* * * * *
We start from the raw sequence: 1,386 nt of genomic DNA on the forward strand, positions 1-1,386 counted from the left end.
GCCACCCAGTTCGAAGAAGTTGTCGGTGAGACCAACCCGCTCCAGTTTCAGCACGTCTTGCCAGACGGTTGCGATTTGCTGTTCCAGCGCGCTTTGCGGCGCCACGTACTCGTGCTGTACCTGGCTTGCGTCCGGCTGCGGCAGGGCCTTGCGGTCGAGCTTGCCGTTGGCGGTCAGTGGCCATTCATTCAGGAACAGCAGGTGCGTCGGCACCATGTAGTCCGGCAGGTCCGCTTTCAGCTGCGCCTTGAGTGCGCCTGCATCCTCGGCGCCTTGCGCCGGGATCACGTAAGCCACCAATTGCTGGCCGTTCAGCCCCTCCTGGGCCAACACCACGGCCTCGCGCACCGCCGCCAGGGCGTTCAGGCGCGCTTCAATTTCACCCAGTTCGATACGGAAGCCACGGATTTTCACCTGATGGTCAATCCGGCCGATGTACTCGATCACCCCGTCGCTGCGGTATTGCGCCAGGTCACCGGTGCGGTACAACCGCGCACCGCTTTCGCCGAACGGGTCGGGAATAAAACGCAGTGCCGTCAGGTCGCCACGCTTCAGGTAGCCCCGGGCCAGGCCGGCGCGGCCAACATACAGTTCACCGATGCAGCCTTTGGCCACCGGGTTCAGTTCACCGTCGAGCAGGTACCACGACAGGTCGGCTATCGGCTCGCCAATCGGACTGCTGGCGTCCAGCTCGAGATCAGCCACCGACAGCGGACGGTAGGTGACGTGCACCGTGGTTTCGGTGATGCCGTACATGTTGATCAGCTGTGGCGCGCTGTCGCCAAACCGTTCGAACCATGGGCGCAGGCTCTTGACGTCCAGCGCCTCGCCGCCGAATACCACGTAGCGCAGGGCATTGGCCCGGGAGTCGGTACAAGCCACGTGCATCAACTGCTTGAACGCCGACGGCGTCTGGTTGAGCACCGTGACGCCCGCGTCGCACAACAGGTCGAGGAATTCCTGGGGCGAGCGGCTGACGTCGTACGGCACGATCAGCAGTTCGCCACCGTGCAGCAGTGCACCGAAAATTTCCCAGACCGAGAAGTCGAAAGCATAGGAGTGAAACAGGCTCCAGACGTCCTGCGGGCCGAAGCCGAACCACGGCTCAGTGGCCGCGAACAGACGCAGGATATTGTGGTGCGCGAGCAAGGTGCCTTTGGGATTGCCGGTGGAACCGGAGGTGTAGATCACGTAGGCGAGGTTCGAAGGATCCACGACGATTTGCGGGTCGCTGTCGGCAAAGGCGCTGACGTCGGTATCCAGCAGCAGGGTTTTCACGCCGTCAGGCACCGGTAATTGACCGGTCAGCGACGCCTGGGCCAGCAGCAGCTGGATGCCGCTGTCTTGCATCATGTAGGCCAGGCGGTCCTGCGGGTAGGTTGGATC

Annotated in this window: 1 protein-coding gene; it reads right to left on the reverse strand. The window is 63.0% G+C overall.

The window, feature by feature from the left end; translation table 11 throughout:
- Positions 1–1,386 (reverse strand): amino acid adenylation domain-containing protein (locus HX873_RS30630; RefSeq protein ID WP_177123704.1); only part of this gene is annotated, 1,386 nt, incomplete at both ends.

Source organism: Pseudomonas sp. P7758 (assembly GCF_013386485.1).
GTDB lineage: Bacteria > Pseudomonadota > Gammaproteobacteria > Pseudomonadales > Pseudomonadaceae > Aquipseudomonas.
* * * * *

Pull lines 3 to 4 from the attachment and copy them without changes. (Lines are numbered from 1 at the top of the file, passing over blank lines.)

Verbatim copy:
Annotated in this window: 1 protein-coding gene; it reads right to left on the reverse strand. The window is 63.0% G+C overall.

The window, feature by feature from the left end; translation table 11 throughout: